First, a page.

What is molecular weight in chemistry?

1 Answer
Aug 21, 2016

Answer:

It is the weight of 1 mole of the substance.

Explanation:

A mole is defined as #6.0221415 × 10^"23"# atoms, molecules or ions. The number, #6.0221415 × 10^"23"#, is known as the Avogadro constant and is derived from the number of atoms on 12 g of carbon-12.

Different compounds have different molecular weights because they are made up of different atoms, for example, the molecular weight of NaCl is 58.44 g/mol, whereas for KCl it is 74.5513 g/mol. If you weighed out 58.44 g of NaCl, and 74.5513 g of KCl, then both piles of chemicals would contain the same number of molecules, #6.0221415 × 10^"23"#.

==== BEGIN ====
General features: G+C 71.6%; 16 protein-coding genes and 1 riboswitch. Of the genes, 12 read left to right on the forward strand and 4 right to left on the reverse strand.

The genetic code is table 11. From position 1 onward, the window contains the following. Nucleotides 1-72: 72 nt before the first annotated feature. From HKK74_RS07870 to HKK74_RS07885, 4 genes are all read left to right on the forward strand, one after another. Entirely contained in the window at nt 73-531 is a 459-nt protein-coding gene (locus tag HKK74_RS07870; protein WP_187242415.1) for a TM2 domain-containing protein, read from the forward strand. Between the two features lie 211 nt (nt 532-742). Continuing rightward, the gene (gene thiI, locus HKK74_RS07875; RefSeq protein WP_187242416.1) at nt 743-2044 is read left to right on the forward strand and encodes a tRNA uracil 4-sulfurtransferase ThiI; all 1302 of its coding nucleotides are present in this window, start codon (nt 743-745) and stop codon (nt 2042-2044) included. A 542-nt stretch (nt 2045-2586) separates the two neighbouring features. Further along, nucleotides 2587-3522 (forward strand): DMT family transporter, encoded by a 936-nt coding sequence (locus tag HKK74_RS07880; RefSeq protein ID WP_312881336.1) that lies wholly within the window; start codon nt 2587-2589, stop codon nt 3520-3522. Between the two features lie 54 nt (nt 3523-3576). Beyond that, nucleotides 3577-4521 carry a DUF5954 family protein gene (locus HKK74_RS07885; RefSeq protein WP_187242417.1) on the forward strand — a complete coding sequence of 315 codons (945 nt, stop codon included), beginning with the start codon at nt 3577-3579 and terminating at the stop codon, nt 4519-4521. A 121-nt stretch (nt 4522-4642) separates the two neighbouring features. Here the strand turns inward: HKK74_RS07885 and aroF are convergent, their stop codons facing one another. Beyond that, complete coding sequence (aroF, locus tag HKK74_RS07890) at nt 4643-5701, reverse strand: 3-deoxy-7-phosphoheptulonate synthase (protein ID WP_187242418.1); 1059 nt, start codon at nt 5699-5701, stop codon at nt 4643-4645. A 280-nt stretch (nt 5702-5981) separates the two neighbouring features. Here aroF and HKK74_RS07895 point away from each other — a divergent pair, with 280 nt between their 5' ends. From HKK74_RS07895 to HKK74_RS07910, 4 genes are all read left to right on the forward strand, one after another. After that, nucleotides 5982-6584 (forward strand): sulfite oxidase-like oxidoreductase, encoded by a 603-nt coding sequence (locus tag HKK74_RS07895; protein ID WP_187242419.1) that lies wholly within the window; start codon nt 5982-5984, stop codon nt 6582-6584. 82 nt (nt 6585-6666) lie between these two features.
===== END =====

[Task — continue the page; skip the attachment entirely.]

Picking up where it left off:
This is important if you are reacting two compounds together because you want the correct proportions of molecules of the compounds (e.g. 1:1, 1:2 etc.) reacting together. That is, it is not a proportion of weights that is important, but the proportions of the number of molecules.

An understanding of moles (and molarity, which is moles per liter) is important for all science students.

You can read more about moles and molarity in this blog post .